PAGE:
Agriculture / Amhara / ASSP / Capacity Strengthening / DFATD / Ethiopia / ILRI / Knowledge and Information / LIVES

Mixed-group training promotes joint action by farmers and development agents

Practical training on apple tree management and scion selection at Holeta ARC (Photo:ILRI\LIVES)

Farmers and development agents getting a practical training on apple tree management and scion selection in Holeta (photo credit: ILRI\LIVES).

The Livestock and Irrigation Value Chains for Ethiopian Smallholders (LIVES) project is testing different training approaches and methods such as couples training, mixed-group training, coaching and mentoring, direct training and training of trainers (ToT). This blog story shares preliminary observations on potential advantages and disadvantages of a mixed-group training approach used in LIVES.

Traditionally, homogenous group training offers targeted information to specialists such as development agents and farmers separately on the ground that they have different training needs and levels of knowledge and skills. In such contexts, mixing participants who have different training needs and levels of knowledge and skills is not the best way of providing effective task-oriented training. However, homogenous group training programs limit interaction, cross-learning and joint action among farmers, subject matter specialists and development agents.

To address this limitation, the LIVES project is experimenting with mixed-group training where farmers, development agents and subject matter specialists come together in a farmer-focused training program. A review of these training events shows that the mixed-participant training has several advantages over the homogenous group training approach. The advantages of mixed-group training approach include:

  • Facilitating experience sharing, learning and problem-solving among participants.
  • Subject specialists and development agents help in localizing learning activities, providing feedback and responding to questions raised by farmers during the training.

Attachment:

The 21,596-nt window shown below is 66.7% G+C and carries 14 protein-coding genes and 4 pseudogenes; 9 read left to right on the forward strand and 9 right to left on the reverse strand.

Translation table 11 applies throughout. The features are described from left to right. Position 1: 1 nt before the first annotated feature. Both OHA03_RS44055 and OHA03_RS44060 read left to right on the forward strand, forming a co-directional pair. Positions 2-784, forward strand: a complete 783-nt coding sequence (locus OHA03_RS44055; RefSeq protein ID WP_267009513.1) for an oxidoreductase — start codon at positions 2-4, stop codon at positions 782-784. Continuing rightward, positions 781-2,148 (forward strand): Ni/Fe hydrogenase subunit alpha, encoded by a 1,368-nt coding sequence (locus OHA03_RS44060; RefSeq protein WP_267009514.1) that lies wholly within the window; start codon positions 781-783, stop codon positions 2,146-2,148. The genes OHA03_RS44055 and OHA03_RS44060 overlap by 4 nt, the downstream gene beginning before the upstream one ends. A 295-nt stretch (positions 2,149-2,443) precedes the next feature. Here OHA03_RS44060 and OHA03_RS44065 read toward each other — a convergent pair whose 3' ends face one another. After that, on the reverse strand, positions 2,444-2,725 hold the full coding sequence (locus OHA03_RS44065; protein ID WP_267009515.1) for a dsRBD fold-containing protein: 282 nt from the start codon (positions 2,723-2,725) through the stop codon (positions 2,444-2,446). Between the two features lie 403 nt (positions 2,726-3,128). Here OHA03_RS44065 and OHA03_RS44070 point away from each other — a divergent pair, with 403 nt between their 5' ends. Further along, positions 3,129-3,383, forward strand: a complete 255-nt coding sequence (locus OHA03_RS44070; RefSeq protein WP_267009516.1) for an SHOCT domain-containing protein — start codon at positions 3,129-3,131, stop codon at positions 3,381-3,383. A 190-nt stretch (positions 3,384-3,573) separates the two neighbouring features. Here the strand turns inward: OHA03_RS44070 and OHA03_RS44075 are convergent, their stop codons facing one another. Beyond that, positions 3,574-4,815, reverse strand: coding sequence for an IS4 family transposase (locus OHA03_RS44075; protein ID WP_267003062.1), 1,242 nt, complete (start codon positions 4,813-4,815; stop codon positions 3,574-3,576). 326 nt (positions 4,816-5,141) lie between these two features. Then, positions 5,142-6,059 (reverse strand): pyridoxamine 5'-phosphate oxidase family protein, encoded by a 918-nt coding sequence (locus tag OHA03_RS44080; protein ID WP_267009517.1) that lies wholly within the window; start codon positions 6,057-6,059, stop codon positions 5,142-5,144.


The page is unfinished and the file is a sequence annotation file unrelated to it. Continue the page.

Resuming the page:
• Facilitating joint action plans by farmers and development agents, which creates ‘social pressure’ to help farmers apply knowledge and skills and on development agents to provide coaching and mentoring support to farmers.

Training farmers or development agents separately can lead to challenges in effectively transferring learning. If farmers are trained alone, development agents may not have the incentive to support trained farmers to apply knowledge and skills. Likewise, if development agents are trained alone, farmers may not be keen to reach out to development agents to seek new knowledge and skills, as they will not know what the development agents were trained in. Mixed-group training can address this kind of learning transfer constraint.

After one of these mixed-group training events in Yilmana Densa District in Amhara region, farmers asked for representation of line departments in future farmer training programs so that the government official could support and follow up with farmers on the application of the learning. Farmers said joining these mixed-group training programs motivated and gave them confidence to interact with development agents. Additionally, discussions with farmers and development agents in North Gondar and West Gojjam zones of Amhara region showed that practical training and action planning help them in applying new knowledge and skills. Farmers appreciated practical demonstrations and use of audiovisual materials during training sessions. When asked about the knowledge and skills they gained, they were able to recall what they saw and practiced more than what they heard.

Learning by seeing and doing are the most effective methods of applying knowledge and skills from training sessions. Farmers are motivated to use, in their farms, what they observe and practice during training program and study tours to other well-performing farms as it enables them to see and judge the likely results of applying new skills and knowledge.

Lastly, it is important to contextualize and present information within the thinking and practice framework of farmers. Development agents help to contextualize training activities by articulating the problems of farmers, giving practical examples and assisting training facilitators during practical sessions. This is probably why farmers prefer mixed-group training to homogenous group training.

The LIVES project will continue to document evidence on the advantages and disadvantages of mixed- and homogenous group training approaches in order to characterize conditions where these training approaches are most appropriate.

Written by Mamusha Lemma, capacity development and innovation expert, LIVES.

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